19. Fan interference isn’t new, but as Inner Ring says, it’s more visible now and it’s no longer expected. In Vin Denson’s excellent autobiography he talks about riding the giro in the 60s, and it sounds pretty common back then.
    “They were chucking rubbish at us from balconies: tomatoes, spaghetti, old newspapers, anything. I was covered with the contents of the dustbins when I walked into the hotel at Naples. The bastards!”
    “Denson said Italian fans often made a pretence of helping push foreign riders up hills while pulling at their brakes to slow them down.”

    • That’s so f–ed up it’s funny! Those Italians! Somehow their aim with the tomatoes, spaghetti, etc. was so great they hit only the foreign riders…and then pulled on the brakes of the riders they pretended to push instead of simply holding onto them while faking a push? Then they probably picked the pockets of the innocent foreigners while stealing their bottles and everything else they could grab. And to top it off, they sneaked into the foreign team hotels and let the air out of their bike tires! 🙂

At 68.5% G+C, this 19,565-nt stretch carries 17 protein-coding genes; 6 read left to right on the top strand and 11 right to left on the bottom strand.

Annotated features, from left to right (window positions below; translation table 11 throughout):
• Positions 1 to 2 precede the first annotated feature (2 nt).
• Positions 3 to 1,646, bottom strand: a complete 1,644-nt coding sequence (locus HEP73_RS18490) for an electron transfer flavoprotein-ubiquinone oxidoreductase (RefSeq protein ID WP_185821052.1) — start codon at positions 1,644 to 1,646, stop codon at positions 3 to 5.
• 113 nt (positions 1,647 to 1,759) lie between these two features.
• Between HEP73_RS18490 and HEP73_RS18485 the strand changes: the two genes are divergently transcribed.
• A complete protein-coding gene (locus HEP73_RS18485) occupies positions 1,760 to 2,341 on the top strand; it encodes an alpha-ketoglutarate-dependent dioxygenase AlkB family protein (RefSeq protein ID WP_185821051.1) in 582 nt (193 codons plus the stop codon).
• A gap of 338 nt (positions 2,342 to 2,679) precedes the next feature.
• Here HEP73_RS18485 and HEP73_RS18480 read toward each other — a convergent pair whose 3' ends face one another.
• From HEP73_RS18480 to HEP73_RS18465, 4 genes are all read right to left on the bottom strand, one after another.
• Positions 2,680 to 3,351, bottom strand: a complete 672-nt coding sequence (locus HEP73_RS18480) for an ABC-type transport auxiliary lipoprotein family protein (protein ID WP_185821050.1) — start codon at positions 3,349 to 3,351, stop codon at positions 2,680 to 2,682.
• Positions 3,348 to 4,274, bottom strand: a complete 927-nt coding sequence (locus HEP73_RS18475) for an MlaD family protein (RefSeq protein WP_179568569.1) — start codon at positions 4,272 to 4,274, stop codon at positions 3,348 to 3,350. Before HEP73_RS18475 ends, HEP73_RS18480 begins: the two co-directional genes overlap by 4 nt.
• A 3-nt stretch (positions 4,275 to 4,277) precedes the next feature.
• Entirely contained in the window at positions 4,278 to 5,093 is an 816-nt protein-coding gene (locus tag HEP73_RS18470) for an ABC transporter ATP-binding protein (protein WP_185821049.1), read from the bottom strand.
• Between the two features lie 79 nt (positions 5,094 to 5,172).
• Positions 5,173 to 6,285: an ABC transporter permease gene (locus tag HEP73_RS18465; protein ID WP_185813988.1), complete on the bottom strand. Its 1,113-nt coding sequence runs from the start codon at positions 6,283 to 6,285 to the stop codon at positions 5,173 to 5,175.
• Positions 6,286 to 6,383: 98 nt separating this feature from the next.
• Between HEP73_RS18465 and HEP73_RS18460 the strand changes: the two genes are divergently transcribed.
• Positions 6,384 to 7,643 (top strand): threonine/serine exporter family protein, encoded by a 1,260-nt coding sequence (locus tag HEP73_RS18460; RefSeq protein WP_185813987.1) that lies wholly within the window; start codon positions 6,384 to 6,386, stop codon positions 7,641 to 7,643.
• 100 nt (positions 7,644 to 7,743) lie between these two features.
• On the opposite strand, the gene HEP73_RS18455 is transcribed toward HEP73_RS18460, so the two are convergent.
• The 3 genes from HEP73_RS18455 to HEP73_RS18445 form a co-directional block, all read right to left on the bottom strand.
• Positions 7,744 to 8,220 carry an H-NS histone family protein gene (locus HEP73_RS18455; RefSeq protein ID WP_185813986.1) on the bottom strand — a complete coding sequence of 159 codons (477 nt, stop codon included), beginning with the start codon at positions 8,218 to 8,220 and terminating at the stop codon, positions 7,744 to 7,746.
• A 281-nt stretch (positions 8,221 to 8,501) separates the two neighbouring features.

• Why would a relatively unknown domestic make it up 30 years later? I say relativity, first British to win a stage of the Giro, and I think the only English man to win a road stage until Yates this year.
        Or am I misreading it, and you’re saying they probably did such things back then? This lovable Italian rogues!

        We all know you love Italy and the Italians, but you don’t need to take every mention of them as an intended insult against the whole nation.